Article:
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In SX Microcontrollers, SX/B Compiler and SX-Key Tool, lajko wrote:

The boards are done. However they are not very dense but logically designed. The outputs from the H11L1's are a direct trace to the SX28 so the trace could be cut and a resistor put on the back to replace the trace. If I continue to have a problem, I'll do that. However once programmed, I can turn it on & off and reprogram or do anything else and the H11L1's never get fried. It may come down to a defective batch of H11L1's. I'll know by testing all parts before installing them (all are socketed).

Are you suggesting that it would be good practice to put a current limiting resistor on the A port when used as input from TTL or other circuits?

On a Midi project, I intend to use the A port as input with 4 dip switches (to ground) for the midi port selection. Would you suggest resistors there to protect the A port? Or would it be better to always use the A port as outputs? I use one SX28 as a uart/midi-receiver to decode the data and then drive other SX28's which control pipe organ magnets.

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2008\05\10@063248 by g_daubachn/a

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In SX Microcontrollers, SX/B Compiler and SX-Key Tool, g_daubach wrote:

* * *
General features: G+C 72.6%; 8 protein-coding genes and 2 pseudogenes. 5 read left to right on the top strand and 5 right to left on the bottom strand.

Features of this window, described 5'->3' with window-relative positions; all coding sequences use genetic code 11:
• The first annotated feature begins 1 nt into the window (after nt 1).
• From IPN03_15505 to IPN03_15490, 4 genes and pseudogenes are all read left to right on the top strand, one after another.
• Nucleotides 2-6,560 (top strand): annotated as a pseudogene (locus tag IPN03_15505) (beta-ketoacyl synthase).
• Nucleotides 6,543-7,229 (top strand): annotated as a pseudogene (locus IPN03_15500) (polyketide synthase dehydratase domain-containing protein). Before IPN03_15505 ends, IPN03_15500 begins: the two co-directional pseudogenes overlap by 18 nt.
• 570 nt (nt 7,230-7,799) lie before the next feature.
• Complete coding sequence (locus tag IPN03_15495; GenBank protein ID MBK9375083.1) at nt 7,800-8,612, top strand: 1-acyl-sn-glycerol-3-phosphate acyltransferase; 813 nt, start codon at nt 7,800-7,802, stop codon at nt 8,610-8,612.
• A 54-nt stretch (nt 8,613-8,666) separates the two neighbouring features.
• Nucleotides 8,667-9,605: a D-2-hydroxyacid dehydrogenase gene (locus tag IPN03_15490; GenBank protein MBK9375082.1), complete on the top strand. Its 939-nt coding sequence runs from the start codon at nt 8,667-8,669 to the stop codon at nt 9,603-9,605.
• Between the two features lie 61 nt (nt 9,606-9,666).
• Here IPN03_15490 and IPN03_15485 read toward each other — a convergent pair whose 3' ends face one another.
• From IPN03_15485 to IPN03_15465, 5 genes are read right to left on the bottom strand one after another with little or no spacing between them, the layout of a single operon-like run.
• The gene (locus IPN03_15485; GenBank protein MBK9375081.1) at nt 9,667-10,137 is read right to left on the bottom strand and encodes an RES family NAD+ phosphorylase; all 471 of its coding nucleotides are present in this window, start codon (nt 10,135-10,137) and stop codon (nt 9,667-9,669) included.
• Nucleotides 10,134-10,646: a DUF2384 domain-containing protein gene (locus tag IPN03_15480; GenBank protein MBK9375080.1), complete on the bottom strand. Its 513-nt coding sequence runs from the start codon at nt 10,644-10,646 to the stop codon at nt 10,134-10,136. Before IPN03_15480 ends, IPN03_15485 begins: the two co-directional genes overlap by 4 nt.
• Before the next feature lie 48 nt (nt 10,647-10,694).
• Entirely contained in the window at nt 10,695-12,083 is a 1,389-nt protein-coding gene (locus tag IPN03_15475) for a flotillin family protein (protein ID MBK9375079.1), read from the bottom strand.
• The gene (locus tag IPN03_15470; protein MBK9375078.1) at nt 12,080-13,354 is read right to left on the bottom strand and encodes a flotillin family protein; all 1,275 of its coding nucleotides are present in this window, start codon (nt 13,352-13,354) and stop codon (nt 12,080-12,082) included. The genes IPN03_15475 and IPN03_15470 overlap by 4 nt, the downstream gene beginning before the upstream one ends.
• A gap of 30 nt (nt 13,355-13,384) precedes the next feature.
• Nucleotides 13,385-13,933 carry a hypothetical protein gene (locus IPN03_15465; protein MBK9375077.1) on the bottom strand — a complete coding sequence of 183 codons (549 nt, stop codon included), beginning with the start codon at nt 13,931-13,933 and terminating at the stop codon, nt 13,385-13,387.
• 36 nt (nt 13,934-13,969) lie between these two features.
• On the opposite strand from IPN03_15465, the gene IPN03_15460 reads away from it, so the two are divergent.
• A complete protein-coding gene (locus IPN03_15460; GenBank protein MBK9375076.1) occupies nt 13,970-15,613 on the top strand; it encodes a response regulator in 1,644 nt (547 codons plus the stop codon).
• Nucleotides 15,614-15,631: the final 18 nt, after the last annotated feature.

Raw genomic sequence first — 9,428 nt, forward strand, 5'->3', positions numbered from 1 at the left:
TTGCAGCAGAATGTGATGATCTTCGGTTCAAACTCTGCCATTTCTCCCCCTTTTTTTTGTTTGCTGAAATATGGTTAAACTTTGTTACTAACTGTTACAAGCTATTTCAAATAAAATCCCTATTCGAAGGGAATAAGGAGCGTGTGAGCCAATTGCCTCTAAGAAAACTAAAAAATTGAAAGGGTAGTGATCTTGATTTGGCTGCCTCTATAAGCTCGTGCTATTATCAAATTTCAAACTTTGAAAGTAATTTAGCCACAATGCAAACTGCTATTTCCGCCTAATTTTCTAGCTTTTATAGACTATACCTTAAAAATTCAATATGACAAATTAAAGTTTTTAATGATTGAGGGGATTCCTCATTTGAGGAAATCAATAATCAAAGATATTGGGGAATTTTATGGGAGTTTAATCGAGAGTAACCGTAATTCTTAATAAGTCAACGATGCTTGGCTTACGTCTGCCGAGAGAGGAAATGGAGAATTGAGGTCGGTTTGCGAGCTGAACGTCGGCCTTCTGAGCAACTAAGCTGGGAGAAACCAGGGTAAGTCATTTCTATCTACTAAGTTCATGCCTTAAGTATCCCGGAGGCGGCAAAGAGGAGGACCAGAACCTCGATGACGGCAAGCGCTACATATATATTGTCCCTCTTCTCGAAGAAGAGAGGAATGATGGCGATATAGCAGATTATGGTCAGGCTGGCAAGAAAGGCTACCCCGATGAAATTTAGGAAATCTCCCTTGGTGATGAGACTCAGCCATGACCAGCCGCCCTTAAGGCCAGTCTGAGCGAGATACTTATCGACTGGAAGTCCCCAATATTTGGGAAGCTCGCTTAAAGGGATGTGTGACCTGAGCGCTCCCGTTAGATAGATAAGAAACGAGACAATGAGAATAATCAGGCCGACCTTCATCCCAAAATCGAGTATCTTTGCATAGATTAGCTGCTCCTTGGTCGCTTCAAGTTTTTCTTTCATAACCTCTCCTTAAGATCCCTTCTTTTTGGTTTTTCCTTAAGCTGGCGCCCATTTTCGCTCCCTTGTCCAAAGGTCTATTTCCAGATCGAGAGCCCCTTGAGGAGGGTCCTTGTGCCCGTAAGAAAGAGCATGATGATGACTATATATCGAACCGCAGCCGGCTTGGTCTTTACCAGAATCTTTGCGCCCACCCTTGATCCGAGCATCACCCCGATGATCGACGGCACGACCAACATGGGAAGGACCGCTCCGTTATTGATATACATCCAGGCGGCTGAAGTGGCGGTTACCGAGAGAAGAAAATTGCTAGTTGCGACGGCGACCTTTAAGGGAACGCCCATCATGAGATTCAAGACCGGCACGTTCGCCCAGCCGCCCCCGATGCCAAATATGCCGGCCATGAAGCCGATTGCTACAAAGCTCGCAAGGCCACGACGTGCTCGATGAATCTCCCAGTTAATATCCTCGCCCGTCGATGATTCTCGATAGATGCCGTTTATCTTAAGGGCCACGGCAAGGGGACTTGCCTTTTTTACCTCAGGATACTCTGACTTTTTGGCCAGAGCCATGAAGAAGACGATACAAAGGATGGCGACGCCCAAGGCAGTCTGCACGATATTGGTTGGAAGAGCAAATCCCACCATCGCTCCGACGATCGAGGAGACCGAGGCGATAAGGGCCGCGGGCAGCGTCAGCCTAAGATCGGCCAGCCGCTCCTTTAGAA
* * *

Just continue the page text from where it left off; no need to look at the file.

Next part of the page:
In general, it is a good idea to have current-limiting resistors in series with the SX I/O lines in order to protect the I/O pins as well as external components connected to them.

There is no specific reason to use the RA pins as outputs with the only exception that the RA pins when used as outputs do have a symmetric output swing, i.e. the voltage drops across the internal high-end and low-end drivers are the same for a certain output current.

Per definition, all ports are automatically configured as inputs, i.e. with high-Z at power-on. The same is true for port A, so I don't see a reason why not using is for reading a 4-digit DIP switch as this nicely matches the 4 RA pins. Although not really necessary, series resistors would not harm here. On the other hand, when the DIP switch segments pull down to Vss, don't forget to attach pull-up resistors to Vdd (or activate the port-internal "weak pull-up" resistors. When the DIP switch segment pull high to Vdd, you will need to add external pull-down resistors to Vss.